California Landlord Tenant Laws You Need to Know

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  2. California Landlord Tenant Laws You Need to Know

Whether you are a landlord or a tenant in California, it is important to know the laws that apply to your situation. Below is a summary of a few of them, but it is always important to confer with an attorney regarding your legal rights and obligations.

Rental Contracts

If the tenancy is for a term of 12 months or longer, a written rental agreement is required under California law. Although oral agreements are legal, it is usually very difficult to prove the terms of an oral contract. Having the terms and conditions written down can make resolving disputes easier and quicker. As with all contracts, you should have an experienced lawyer draft the rental agreement (if you are the landlord) or review it before you sign it (if you are the tenant).

Anti-discrimination

California law requires landlords to abide by the fair housing laws. These laws set forth the types of questions a landlord can/cannot ask when screening tenants and how to deal with the people who rent from you.

Acceptable reasons for landlords to reject potential tenants include criminal behavior, negative references, poor credit history or past evictions. In contrast, the law prohibits a landlord from discriminating against potential tenants based on race, religion, sex, familial status, national origin, physical disability or other personal traits.

Payment of Rent

A landlord cannot require a tenant to pay rent in cash, unless the landlord has received checks that bounced for three consecutive months. California law does not require a landlord to provide the tenant with a rent payment grace period. If a grace period is allowed by the landlord, it should be clearly set forth in the rental contract, including the late fee that will be charged once the grace period expires.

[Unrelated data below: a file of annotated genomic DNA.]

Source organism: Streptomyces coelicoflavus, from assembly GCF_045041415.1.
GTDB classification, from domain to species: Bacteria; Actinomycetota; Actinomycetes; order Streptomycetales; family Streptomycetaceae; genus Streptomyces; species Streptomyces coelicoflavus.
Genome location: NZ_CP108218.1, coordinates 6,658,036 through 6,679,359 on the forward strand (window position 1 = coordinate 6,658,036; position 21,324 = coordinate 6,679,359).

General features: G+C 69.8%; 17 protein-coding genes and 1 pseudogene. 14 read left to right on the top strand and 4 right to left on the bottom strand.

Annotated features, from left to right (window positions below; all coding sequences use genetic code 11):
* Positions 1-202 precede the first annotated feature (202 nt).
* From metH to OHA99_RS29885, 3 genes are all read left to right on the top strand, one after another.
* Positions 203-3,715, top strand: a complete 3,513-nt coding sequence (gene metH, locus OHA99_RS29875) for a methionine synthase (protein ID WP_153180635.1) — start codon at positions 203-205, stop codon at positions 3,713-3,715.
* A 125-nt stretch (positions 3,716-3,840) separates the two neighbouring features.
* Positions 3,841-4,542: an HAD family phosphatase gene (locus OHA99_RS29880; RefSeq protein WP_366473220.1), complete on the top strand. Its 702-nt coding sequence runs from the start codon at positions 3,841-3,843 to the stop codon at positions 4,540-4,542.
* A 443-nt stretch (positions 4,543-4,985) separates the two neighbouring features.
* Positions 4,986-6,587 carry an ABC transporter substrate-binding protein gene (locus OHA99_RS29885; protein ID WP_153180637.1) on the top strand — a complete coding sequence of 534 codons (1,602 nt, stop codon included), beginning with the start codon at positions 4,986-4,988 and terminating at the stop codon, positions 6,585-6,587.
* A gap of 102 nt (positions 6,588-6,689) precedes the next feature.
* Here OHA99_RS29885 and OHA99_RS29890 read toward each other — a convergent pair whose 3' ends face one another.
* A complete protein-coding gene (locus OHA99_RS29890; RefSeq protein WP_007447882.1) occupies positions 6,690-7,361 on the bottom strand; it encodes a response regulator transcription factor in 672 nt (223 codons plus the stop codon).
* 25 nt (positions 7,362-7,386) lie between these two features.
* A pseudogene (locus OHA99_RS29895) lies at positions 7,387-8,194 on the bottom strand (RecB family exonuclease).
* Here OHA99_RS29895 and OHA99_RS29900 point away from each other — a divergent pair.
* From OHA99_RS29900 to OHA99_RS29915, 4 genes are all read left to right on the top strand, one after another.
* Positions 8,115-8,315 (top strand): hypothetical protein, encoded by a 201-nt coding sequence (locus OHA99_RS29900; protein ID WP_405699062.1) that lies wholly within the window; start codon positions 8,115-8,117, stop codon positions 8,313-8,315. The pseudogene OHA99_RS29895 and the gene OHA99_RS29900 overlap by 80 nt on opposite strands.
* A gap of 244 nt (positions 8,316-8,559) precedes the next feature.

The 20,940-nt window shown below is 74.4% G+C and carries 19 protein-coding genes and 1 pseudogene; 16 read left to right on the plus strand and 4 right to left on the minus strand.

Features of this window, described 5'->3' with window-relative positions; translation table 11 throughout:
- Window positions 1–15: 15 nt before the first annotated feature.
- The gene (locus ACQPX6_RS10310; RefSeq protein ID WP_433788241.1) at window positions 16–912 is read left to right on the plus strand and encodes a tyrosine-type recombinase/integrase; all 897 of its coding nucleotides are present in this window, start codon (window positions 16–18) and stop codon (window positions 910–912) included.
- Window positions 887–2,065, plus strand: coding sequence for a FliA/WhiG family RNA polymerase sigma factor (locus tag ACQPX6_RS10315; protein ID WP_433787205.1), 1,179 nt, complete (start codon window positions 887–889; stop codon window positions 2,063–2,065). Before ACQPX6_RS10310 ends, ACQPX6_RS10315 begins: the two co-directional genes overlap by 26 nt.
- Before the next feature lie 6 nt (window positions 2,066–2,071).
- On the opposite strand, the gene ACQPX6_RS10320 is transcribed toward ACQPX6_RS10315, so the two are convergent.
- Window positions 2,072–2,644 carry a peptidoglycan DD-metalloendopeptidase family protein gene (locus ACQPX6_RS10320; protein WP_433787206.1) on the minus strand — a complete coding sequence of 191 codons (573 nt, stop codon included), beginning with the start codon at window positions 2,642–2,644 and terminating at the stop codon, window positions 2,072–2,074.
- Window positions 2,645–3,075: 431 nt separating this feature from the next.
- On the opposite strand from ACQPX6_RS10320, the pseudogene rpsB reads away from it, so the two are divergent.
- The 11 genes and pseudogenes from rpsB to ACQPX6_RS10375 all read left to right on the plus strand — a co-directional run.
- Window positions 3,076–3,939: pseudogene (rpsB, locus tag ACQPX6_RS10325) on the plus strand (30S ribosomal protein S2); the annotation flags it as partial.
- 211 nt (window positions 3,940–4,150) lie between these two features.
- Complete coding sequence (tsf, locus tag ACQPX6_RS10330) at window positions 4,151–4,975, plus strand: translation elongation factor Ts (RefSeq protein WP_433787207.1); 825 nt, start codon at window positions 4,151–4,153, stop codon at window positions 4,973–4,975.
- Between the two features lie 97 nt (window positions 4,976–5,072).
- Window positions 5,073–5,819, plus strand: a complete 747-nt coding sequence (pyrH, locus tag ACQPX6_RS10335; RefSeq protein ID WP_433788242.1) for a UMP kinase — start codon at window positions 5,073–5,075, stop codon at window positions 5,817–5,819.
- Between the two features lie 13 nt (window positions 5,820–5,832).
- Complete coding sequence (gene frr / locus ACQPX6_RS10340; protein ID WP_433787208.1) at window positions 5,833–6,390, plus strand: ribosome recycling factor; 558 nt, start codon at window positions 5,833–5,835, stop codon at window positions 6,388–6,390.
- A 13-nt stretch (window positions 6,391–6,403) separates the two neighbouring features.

Evictions

A landlord cannot proceed with the eviction process without giving written notice to the tenant. The amount of notice that must be given depends on the amount of time the renter has lived in the property. However, a landlord is only required to give three-day notice if the tenant:

● is past due on rent payments

● has damaged or is misusing the property for an illegal purpose

● is a nuisance to other renters

● has violated the terms of the rental contract

There are many other applicable landlord tenant laws that you should be aware of and the knowledgeable attorneys at the Law Office of Alex Cha & Associates can help. Let us answer your questions regarding your rights and obligations. Contact our office today to schedule your initial consultation.

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